BY PETER KRANZ
LIVING IN MORESBY YOU get used to being regularly assailed by a variety of door-to-door salespeople offering a huge range of products from Trobriand carvings to mud crabs and live chooks. I was even once offered my own stolen laptop.
My favourite was an old man who I called the Fisher King. He brought a variety of lovely seafood to my door, always fresh (he enterprisingly kept it in an ice bucket). Tilapia, Red Emperor, Coral Trout, Barramundi, Mud Crabs – he’d supply them all with a friendly smile and at a reasonable price. On one occasion even duck and cormorant.
One weekend I was preparing for a staff function and bought half a dozen gigantic mud crabs from him - the a couple of kilos.
As the feast wasn't until the next day, I put them in the laundry sink overnight (feeling a bit sorry for them) and covered them with water.
Unfortunately their claws were tied with leaves which swelled and loosened in the water, so the next morning, when I entered the laundry to start preparations, I was accosted by six very angry giant crabs roaming around looking for vengeance.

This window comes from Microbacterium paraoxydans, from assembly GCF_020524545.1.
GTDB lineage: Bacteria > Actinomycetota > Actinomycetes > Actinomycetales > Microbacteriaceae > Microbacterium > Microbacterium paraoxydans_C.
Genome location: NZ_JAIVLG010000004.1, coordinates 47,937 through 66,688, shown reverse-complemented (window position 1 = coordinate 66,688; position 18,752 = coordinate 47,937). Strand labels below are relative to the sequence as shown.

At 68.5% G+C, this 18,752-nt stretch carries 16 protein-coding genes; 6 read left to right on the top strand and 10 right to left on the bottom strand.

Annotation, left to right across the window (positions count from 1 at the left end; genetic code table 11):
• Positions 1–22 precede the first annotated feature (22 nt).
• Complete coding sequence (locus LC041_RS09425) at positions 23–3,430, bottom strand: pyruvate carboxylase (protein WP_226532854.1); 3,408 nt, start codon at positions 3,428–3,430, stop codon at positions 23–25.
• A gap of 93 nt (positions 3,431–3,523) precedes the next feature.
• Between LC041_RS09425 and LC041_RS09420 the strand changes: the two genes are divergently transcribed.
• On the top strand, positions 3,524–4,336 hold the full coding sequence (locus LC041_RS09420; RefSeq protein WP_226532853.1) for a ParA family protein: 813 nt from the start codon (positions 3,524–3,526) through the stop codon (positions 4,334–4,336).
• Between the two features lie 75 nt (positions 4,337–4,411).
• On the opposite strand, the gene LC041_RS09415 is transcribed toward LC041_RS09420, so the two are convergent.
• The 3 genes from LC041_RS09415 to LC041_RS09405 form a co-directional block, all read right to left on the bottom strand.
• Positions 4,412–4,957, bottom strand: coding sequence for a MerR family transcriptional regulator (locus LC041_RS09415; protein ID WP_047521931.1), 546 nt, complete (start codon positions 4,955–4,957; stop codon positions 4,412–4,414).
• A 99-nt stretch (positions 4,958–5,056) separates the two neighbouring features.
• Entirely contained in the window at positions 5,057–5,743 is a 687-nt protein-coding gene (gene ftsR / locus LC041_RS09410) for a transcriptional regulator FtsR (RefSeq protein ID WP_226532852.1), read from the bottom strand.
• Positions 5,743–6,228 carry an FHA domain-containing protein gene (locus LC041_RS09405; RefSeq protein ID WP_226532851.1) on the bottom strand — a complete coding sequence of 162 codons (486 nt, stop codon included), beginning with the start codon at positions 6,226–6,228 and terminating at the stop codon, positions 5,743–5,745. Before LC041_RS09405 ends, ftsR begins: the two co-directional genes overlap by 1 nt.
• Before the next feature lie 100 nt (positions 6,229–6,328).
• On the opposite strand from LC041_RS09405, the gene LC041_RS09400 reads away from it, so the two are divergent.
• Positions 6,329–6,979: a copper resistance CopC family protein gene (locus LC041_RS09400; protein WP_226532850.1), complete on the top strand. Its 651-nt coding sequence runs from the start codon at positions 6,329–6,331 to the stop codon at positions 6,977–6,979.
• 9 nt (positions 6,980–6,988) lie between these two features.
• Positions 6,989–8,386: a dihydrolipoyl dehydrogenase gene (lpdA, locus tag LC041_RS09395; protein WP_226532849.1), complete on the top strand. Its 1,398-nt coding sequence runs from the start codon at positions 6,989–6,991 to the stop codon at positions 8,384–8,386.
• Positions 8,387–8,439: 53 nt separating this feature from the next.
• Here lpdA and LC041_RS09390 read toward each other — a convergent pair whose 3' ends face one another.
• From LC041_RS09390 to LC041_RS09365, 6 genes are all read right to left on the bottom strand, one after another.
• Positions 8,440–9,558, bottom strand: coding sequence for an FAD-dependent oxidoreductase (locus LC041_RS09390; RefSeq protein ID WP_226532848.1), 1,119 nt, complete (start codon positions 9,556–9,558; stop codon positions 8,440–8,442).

They got out through the door and started chasing me around the house, claws a-snapping. It was funny, yes, but don't underestimate the strength of a mud-crab's claws. They can snap fingers in half.
Luckily I found a broom and managed to herd them back into the laundry, then hurriedly shut the door and considered my options.
I knew a neighbour had a gun, but this seemed a bit extreme for a few crabs. I decided on a strategy of distraction and surprise, so, armed with a broom and a white rag on a stick, I cautiously opened the door.
I distracted the muddies with the rag, then cornered them with the broom and threw them one-by-one into a pot with a heavy lid - which I quickly transferred to the stove where they met their doom.
Subsequently a lovely crab meal was enjoyed by all! Lesson - treat PNG mud crabs with respect (and pick them up by the back end).